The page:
Air Astana 1388 was a 11 Nov 2008 repositioning flight that is amongst the most harrowing tales in civil aviation. For 90 minutes, the crew fought their uncontrollable Embraer Regional Jet which pitched, spun, and rolled 360° with seemingly no indication of fault.

Despite doing multiple spins, loops, upsets, as they tried desperately to control their aircraft, the Air Astana crew never stopped fighting. Even when they thought all was lost, they asked for directions out to sea so their inevitable crash would not hurt anyone on the ground

the ATC recordings are harrowing as a minute into their flight the problem manifested itself. The maintenance crew had overhauled the jet had wired in the aileron controls backwards, but the wing spoilers in properly. The plane was fighting itself.

As per the diagram below, you can see the spoilers and ailerons typically work together to control the plane. When the pilot calls for a roll, the ailerons change the roll while the spoilers reduce lift on the wing assisting in it. Only their ailerons were backwards.

The passengers and crew are experiencing up to 5 Gs of force as the pilots try to stop the rollercoaster ride, doing loops & spins. Eventually the pilots put the plane into fly-by-wire to direct control and realize that if they turn the yoke very slightly, only the ailerons move

The crew discovers that if they only move slightly, the spoilers won't come up and put the aircraft into a chaotic spin. Sure their steering is backwards, but at least backwards is reasonable. Meanwhile the Portuguese Air Force has arrived after hearing their maydays.

However, the Portuguese F-16s have their collision warning beacons turned on, and the plane sensing nearby aircraft, immediately fills the cockpit with shrill warnings that the F-16s are too close. The pilots beg ATC to tell the F-16s to turn off their TCAS system.

Finally under some control, the first officer attempts to land at a nearby airbase. However, they are unable to stay stable and go-around. The first officer is too sick and exhausted, and tells the captain to take over. They make another go but fail.

On the 3rd try, the plane once again drifts. Tired from their ordeal, the pilots realize that while the adjacent runway 19L is narrower and shorter, it's better to attempt that then risk another go-around. After 90 minutes they land safely.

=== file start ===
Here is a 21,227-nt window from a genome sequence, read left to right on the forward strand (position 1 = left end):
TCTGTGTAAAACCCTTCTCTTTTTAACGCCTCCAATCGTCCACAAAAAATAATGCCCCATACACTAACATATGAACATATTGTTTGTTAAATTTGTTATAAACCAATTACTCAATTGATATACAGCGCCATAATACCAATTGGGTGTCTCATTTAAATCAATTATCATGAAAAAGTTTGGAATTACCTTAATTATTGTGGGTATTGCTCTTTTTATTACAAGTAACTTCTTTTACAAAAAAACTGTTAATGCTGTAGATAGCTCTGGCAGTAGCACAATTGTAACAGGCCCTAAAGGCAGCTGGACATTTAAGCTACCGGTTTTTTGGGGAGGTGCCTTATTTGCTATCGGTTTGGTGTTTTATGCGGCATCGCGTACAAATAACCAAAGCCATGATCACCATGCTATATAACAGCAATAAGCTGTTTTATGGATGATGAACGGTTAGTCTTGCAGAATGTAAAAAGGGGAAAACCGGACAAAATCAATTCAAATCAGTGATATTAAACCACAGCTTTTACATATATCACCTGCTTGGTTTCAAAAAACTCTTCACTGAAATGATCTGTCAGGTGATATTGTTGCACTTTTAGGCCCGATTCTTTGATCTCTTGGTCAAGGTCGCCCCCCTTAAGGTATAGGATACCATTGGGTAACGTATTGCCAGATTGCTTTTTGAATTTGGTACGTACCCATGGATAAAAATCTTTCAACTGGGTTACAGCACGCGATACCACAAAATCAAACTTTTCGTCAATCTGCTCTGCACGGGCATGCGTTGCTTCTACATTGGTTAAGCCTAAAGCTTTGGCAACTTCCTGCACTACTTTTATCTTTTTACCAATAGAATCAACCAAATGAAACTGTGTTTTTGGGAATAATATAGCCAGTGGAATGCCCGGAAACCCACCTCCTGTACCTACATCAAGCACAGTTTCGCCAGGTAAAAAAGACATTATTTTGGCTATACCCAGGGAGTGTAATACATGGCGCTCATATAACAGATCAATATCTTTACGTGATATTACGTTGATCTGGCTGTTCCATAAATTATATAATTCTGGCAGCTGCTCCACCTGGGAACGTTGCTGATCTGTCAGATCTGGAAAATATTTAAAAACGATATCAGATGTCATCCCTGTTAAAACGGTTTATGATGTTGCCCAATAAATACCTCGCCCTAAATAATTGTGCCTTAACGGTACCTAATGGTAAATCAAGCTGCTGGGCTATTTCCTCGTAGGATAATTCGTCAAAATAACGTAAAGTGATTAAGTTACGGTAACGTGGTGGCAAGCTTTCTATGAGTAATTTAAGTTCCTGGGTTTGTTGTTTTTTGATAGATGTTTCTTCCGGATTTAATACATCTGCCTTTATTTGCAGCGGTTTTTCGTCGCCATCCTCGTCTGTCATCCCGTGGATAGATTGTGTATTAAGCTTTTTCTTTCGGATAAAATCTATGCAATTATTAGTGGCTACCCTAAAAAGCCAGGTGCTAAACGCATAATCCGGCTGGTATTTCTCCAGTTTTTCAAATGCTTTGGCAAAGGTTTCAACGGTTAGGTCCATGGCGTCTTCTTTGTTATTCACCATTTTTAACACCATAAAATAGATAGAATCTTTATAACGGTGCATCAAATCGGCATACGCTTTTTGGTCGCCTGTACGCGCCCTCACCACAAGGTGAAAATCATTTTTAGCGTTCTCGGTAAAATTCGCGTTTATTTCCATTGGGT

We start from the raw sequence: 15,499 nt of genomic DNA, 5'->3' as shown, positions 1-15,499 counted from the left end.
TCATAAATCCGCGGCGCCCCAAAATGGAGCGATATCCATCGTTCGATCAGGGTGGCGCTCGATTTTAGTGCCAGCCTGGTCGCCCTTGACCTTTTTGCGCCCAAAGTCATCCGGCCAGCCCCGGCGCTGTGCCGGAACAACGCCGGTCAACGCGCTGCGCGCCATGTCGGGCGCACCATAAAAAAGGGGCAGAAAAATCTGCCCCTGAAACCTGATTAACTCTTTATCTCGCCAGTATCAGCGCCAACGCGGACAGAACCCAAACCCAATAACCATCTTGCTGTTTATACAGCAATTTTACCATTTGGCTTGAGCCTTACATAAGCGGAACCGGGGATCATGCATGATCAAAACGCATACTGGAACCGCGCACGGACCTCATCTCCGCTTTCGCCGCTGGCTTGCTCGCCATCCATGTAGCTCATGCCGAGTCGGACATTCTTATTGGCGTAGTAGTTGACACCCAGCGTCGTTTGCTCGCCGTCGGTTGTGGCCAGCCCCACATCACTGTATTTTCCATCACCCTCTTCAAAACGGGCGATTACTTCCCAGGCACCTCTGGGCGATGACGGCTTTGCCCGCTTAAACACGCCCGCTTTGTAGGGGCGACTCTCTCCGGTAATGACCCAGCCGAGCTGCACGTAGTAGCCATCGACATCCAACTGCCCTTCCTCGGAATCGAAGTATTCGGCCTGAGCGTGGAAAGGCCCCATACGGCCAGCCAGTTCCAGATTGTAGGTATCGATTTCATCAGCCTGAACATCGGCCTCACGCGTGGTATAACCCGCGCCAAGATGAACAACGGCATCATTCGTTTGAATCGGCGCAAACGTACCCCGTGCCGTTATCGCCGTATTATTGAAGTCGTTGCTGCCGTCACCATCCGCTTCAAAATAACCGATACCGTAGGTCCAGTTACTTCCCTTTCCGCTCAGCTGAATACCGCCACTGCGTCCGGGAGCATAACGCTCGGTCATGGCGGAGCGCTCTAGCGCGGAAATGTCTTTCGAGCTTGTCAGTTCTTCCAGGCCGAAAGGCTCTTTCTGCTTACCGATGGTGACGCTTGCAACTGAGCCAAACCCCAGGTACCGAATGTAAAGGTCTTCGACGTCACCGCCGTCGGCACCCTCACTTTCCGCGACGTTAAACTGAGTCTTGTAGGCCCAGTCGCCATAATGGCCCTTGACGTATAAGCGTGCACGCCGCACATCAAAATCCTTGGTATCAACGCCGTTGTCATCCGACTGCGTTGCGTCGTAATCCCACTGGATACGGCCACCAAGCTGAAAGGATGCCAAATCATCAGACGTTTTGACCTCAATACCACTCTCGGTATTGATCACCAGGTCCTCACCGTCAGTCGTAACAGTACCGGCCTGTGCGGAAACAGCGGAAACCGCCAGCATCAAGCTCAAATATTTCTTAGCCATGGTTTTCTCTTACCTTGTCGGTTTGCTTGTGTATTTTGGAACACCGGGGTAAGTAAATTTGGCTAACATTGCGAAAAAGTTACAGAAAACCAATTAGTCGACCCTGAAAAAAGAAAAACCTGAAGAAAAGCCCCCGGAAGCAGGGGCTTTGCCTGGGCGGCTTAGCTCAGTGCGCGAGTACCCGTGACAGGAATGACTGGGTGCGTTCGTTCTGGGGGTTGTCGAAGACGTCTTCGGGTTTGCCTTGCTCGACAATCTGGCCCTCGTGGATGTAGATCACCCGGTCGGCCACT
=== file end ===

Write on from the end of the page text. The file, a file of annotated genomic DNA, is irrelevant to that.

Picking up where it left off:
It is only after landing their bruised and battered jet that their display finally flashes an error message "FLT CTRL NO DISPATCH" meaning there's a fatal error with how the controls are configured and they should not take off.

There is only one injury on the flight, one of the passengers had sprained their ankle, and all wanted to vomit. The plane however was worse off, the hull was visibly twisted and wrinkled and the wings bent out of shape. The plane was scrapped.

The 3 pilots on board Air Astana 1388 had done a remarkably piece of flying, staying reasonable in an unreasonable situation, diagnosing the issue, and figuring out half the flight's roll controls were in backwards even as they were being thrown around the air.

The maintenance crew in Portugal did not properly overhaul the aircraft, however the investigation also blamed the manufacturer who published poor maintenance manuals, and the flight crew failed to notice the asymmetrical controls during pre-flight checks.

Ultimately this was good for aircraft safety culture. The crew had excellent communications so while they failed to notice the improper maintenance, they were able to compensate for the mistake and bring an uncontrollable plane back to the ground with everyone alive.

Aircraft safety culture is known as "Just culture" vs "blame culture". In the airline industry, you can admit your mistakes without expecting punishment or sanction. No system is perfect but they should cover each other's mistakes.

This is different from a "no-blame culture" as intentionally doing things wrong, gross negligence, is still punishable.

This is also different from normal "blame culture" where honest mistakes may be hidden due to fear of punishment and the system won't be improved.

Systems can be made safer if we understand all parts CAN and WILL FAIL. People make mistakes, computers have bugs, machines break, instead of blame, if we accept it will happen, we can make a system where 1 failure is not fatal.

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